This study paves the way for finding inexpensive novel oxide-ion conductors. Based on this oxide-ion conduction mechanism, one can enhance the oxide-ion conductivities of materials of the CBTN family by modifying the chemical composition of CBTN through the addition of impurities (doping). "The present findings of high oxide-ion conductivity in this new structure family, the Dion-Jacobson-type CsBi2Ti2NbO10−δ, and the new enlarged bottleneck concept introduced, could facilitate the design of novel oxide-ion conductors based on Dion-Jacobson phases," Prof. Yashima and his colleagues conclude. The findings of this study open up the possibilities for many novel applications that will lead to a sustainable future. In fact, the present work was chosen as Editors' Highlights of Nature Communications.
Figure 1. The mechanism, design concept, and structural characteristics that afford high oxide-ion conductivity in CsBi2Ti2NbO10−δ
(a) The oxide-ion conductivity of CsBi2Ti2NbO10−δ is higher than those of many materials reported previously. (b) By screening sixty-nine potential materials using the bond-valence method, CsBi2Ti2NbO10−δ was selected. A new design concept for its high oxide-ion conductivity is proposed: enlarged bottlenecks. (c) Structure of CsBi2Ti2NbO10−δ (left) and the bond-valence-based energy landscape for an oxide ion at 0.6 eV (right), which marks all the possible oxide-ion migration. The bottlenecks for oxide-ion migration are enlarged in CsBi2Ti2NbO10−δ.
|Authors||Wenrui Zhang1, Kotaro Fujii1, Eiki Niwa1, Masato Hagihala2,3, Takashi Kamiyama2,3 and Masatomo Yashima*1|
|Title of original paper||Oxide-ion conduction in the Dion-Jacobson phase CsBi2Ti2NbO10−δ|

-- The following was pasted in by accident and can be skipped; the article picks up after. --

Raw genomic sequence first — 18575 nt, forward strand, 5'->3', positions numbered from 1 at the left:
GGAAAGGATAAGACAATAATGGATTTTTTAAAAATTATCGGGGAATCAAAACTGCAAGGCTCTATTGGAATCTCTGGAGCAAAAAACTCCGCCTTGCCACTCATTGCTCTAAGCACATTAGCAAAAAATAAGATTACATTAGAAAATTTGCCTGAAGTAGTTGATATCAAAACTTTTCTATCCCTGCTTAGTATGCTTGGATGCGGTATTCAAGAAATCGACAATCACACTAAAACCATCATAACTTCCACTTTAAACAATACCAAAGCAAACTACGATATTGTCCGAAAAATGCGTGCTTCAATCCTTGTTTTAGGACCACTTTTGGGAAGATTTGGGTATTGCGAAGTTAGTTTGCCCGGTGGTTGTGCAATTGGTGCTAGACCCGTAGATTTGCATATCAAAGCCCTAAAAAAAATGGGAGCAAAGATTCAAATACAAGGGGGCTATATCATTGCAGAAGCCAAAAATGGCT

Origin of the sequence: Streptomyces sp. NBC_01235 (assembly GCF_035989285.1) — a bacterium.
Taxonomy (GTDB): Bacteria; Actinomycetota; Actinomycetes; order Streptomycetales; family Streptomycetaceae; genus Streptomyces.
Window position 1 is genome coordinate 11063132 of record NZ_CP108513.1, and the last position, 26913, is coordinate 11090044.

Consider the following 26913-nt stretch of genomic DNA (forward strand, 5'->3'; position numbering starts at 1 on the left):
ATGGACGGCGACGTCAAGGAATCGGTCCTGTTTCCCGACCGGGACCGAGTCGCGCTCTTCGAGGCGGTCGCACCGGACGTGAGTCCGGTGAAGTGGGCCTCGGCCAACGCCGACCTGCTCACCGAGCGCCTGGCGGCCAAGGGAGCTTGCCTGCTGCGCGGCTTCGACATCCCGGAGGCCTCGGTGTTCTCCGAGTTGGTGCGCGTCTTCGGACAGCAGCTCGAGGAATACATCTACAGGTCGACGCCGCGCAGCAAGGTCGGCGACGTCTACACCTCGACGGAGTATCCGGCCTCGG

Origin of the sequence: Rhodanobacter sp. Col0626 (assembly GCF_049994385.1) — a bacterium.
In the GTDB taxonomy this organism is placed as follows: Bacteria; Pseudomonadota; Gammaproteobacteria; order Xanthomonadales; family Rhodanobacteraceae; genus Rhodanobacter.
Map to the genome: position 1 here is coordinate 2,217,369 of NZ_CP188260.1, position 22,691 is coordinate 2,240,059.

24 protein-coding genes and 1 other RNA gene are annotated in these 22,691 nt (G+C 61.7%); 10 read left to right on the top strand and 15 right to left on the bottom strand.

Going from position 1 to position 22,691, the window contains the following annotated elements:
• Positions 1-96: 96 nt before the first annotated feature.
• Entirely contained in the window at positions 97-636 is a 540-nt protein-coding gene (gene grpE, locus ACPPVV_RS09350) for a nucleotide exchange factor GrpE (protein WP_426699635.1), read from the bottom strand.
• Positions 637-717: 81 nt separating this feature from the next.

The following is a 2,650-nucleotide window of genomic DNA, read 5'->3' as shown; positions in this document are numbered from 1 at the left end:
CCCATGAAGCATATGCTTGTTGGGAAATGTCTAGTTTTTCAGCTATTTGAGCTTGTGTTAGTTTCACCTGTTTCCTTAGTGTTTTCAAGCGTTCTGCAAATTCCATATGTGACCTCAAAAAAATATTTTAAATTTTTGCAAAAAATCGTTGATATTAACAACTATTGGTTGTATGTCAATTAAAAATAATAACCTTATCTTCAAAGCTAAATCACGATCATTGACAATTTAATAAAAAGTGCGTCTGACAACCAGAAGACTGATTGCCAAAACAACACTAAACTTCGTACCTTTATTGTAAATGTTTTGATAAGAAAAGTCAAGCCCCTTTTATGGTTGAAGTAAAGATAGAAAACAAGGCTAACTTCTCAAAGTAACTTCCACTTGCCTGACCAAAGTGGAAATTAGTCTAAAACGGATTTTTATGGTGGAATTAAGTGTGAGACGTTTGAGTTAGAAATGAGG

|Affiliations||1Department of Chemistry, School of Science, Tokyo Institute of Technology
2Institute of Materials Structure Science, High Energy Accelerator Research Organization (KEK)
3Japan Proton Accelerator Research Complex (J-PARC)
*Corresponding author's email: yashima[at]cms.titech.ac.jp
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About Tokyo Institute of Technology
Tokyo Institute of Technology stands at the forefront of research and higher education as the leading university for science and technology in Japan. Tokyo Tech researchers excel in a variety of fields, such as material science, biology, computer science and physics. Founded in 1881, Tokyo Tech has grown to host 10,000 undergraduate and graduate students who become principled leaders of their fields and some of the most sought-after scientists and engineers at top companies. Embodying the Japanese philosophy of "monotsukuri," meaning technical ingenuity and innovation, the Tokyo Tech community strives to make significant contributions to society through high-impact research.
About High Energy Accelerator Research Organization (KEK)
KEK was established to promote various types of researches as a center of excellence for overall development of Japan's accelerator science (particle and nuclear research using high
energy accelerators, research on the structure/function of matter including living organisms, research on improving the accelerator performance, and related basic technologies). As the Inter-University Research Institute Corporation, KEK provides researchers across the country and abroad with opportunities for research. With the Tsukuba and Tokai campuses as centers for excellence, KEK joins international collaboration experiments and developments.
In addition, KEK is in charge of the School of High Energy Accelerator Science of the Graduate University for Advanced Studies (SOKENDAI).
About Japan Proton Accelerator Research Complex (J-PARC)
J-PARC is a high intensity proton accelerator facility at the Tokai campus, and aims at the frontier in materials and life sciences, and nuclear and particle physics.
It is a joint project between KEK and Japan Atomic Energy Agency.
SuperHRPD is installed at the Materials and Life Science Experimental Facility (MLF) of J-PARC.